by GRACE MOEN – Content Writer for Health 2.0 covering news, trends, and reflections on the industry.
Did you know that the fax machine was invented in 1843? That’s 175 years ago! At the time of its patent – filed by Scottish man, Alexander Bain – it was known as the “electric printing telegraph.” To put the year in context, that’s before the Civil War. And happens to predate the donut by four years. Obviously the fax machine looked a lot different back then, and in the years following it saw many iterations. Italians and the English had their hands on the invention as well, citing landmarks such as transmission to other countries, wireless transmission, and the (very exciting!) ability to send photographs and images. Throughout the twentieth century, AT&T, Western Union, and finally Xerox got in the game and by the 1970s Xerox had patented and released a desktop model capable of sending a single page of text in six minutes flat, marking it as the first commercial and widely used fax machine.
Since then however the fax machine has been stuck at an innovation standstill. Due to low cost and its role as a faster alternative to snail mail, companies the world over adopted the fax machine en masse. Then along came the internet in 1990 and document sharing 2.0 went almost entirely digital with PDFs and email. For some industries however, this method of transmission simply doesn’t work and for health care, it poses a big problem.
There are very real pain points associated with using the fax machine in the health care setting. For starters, it’s slow. The tedium associated with printed paper, the filing, the sorting, the manual labor of organizing it all is too much. And you’re only one wrong number away from a HIPAA breach. Furthermore, significant time is required to follow-up with the receiver of your fax to ensure they have indeed received it. Wherever you fall on the iMessage “read receipt” conversation, most would admit that this feature applied to faxing would immediately relieve a glaring challenge within health care efficiency.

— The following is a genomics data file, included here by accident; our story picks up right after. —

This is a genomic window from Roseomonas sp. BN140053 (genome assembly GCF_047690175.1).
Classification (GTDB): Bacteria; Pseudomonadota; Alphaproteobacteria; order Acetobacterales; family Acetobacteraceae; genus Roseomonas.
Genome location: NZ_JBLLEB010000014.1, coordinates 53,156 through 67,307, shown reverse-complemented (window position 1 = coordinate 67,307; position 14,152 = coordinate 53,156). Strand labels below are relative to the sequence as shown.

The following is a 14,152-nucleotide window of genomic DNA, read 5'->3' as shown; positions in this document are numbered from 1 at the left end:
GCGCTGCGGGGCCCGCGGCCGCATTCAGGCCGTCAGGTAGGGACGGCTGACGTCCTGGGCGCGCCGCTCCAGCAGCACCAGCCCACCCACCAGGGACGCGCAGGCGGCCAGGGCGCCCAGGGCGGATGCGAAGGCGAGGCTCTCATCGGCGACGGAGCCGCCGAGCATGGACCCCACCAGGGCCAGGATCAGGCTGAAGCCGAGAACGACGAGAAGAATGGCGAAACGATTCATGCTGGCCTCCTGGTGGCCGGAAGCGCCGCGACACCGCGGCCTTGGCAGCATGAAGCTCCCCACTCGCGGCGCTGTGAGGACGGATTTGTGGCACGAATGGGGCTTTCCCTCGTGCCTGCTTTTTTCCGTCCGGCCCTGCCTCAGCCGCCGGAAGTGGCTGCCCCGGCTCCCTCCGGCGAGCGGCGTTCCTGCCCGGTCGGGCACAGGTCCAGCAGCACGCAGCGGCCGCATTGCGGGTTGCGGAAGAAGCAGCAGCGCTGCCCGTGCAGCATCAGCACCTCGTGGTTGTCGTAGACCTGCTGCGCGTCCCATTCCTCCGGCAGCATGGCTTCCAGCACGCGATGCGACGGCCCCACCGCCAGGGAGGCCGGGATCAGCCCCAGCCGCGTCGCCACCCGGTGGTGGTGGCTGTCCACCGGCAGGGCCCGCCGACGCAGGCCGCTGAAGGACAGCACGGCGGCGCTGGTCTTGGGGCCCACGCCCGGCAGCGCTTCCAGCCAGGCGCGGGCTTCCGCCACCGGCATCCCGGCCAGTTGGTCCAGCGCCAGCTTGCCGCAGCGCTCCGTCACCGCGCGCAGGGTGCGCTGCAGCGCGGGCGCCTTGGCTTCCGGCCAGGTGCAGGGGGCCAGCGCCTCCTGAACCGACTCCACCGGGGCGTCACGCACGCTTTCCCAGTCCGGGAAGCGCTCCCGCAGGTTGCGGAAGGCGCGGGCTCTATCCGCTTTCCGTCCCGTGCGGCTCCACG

Stuck at a tangled, hairy crossroads in which the industry – and law – is pushing everyone towards a fully-digital experience the mere existence of analog information is a roadblock to complete digital adoption. The analog/digital divide hinders the ability for information to flow freely and by effect, for information to mean something when it arrives. Not to mention that while Millennials – anyone born between 1981 and 1996 according to Pew Research Center – may recognize a fax machine, they don’t know how to use it. And it stands to reason that Gen-Z, those born into a connected and technology-driven world wouldn’t (eh hem, shouldn’t) know what a fax machine is.
So where do we go from here? Certainly fax-alternative solutions abound. EMRs, FHIR, and SMART on FHIR are all major keys to freeing data from their respective silos. But it doesn’t seem to be enough. Lonnie Rae Kurlander, CEO of Medal, has spent years traversing the healthcare landscape. Forget trying to share data between different EMR systems, she faced near impossible hurdles to sharing her records between specialists within a single system. Even explicit patient consent – her own – wasn’t enough. Lonnie is lucky though in that she has a medical background, which paired with her not-so-unique struggle through the system, equipped her with all the armor and fighting spirit to adopt the cause.
Lonnie founded a technology company called Medal. Their product, Medal Print, is almost too easy. Don’t let the word print in the title fool you either – there is nothing analog about it. After a 90 second install process, the program unlocks data from literally any digital silo it may be trapped in. As quickly as you can click File –> Print, Medal will extract data and prepare it for sharing anywhere in the world. What’s more, Medal’s NLP function allows the user to search keywords, synonyms, and related terms to create a succinct, relevant and most importantly, actionable, patient narrative. In short, Medal’s product helps medical professionals send, receive, and make meaning from patient data faster than ever before.
Once a breakthrough, the fax machine is now an archaic “technology” that has got to go. And in the midst of start-ups proposing a myriad of solutions to circumvent systems and bridge silos in health care, the fax machine is holding us back. Farzad Mostashari agrees. “I think if we want to kill the fax, we need to schedule a funeral.”
On September 18 Lonnie Rae Kurlander will make her Health 2.0 debut on stage during 3 CEOs. The session is a series of intimate interviews between journalists and CEOs who get into real talk about what’s going well and what’s going on behind the scenes. Join us for the 12th Annual Fall Conference – the frontier for new technologies – this September 16-19 in California.